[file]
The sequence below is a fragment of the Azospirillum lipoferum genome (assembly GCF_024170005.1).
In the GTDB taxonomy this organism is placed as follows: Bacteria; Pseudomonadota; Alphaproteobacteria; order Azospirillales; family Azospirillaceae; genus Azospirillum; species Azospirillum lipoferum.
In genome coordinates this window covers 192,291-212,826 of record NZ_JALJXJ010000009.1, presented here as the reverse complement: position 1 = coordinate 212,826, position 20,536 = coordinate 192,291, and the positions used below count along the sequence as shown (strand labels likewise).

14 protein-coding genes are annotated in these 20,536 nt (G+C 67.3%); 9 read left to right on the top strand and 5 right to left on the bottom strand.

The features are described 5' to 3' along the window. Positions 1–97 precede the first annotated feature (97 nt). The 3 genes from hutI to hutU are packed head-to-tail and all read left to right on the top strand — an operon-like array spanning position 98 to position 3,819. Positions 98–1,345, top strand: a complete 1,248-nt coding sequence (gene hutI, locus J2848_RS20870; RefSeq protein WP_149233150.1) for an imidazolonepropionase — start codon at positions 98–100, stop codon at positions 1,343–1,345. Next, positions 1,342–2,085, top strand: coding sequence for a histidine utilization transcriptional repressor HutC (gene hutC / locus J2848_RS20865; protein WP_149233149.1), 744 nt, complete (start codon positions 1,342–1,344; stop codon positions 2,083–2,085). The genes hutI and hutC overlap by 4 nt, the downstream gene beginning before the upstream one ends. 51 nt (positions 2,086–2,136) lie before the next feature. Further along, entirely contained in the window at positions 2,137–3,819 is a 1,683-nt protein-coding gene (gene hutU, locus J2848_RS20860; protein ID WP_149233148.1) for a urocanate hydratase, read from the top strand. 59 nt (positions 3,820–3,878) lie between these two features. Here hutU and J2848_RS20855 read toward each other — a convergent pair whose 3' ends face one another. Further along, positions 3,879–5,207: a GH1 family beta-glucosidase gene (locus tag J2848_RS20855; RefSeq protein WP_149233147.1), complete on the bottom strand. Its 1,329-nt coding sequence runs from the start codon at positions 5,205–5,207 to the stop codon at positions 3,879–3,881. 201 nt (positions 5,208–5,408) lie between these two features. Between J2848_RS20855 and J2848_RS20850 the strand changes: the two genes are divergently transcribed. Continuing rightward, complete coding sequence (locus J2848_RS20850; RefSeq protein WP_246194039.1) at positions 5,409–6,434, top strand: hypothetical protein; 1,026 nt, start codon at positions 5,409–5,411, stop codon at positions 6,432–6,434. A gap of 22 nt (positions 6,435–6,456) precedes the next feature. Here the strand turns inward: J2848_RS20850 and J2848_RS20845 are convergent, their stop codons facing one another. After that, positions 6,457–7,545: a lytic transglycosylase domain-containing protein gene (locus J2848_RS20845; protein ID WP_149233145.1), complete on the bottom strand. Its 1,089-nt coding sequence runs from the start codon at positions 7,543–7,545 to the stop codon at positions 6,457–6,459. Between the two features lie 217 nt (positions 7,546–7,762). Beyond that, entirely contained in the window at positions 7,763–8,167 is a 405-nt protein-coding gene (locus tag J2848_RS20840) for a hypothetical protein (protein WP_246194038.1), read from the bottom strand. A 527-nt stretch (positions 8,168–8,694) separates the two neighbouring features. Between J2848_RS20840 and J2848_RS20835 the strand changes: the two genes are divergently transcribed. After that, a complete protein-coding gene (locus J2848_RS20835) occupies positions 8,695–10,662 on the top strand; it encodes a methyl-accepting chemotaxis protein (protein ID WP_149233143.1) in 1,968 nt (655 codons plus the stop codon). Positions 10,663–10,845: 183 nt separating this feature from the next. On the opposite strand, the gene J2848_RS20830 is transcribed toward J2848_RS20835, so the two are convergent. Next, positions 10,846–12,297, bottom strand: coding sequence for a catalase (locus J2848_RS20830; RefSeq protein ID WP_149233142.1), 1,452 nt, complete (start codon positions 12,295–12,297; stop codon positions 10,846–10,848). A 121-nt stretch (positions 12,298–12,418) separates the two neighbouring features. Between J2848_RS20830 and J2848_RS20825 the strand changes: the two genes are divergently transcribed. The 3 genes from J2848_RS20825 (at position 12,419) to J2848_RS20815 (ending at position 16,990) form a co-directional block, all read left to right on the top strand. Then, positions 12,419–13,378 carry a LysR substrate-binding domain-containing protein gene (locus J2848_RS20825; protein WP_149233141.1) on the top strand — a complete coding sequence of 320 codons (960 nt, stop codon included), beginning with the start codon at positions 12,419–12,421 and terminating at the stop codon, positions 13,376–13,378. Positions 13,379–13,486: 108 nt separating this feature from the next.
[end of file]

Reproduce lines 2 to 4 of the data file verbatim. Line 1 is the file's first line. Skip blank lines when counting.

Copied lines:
In the GTDB taxonomy this organism is placed as follows: Bacteria; Pseudomonadota; Alphaproteobacteria; order Azospirillales; family Azospirillaceae; genus Azospirillum; species Azospirillum lipoferum.
In genome coordinates this window covers 192,291-212,826 of record NZ_JALJXJ010000009.1, presented here as the reverse complement: position 1 = coordinate 212,826, position 20,536 = coordinate 192,291, and the positions used below count along the sequence as shown (strand labels likewise).

14 protein-coding genes are annotated in these 20,536 nt (G+C 67.3%); 9 read left to right on the top strand and 5 right to left on the bottom strand.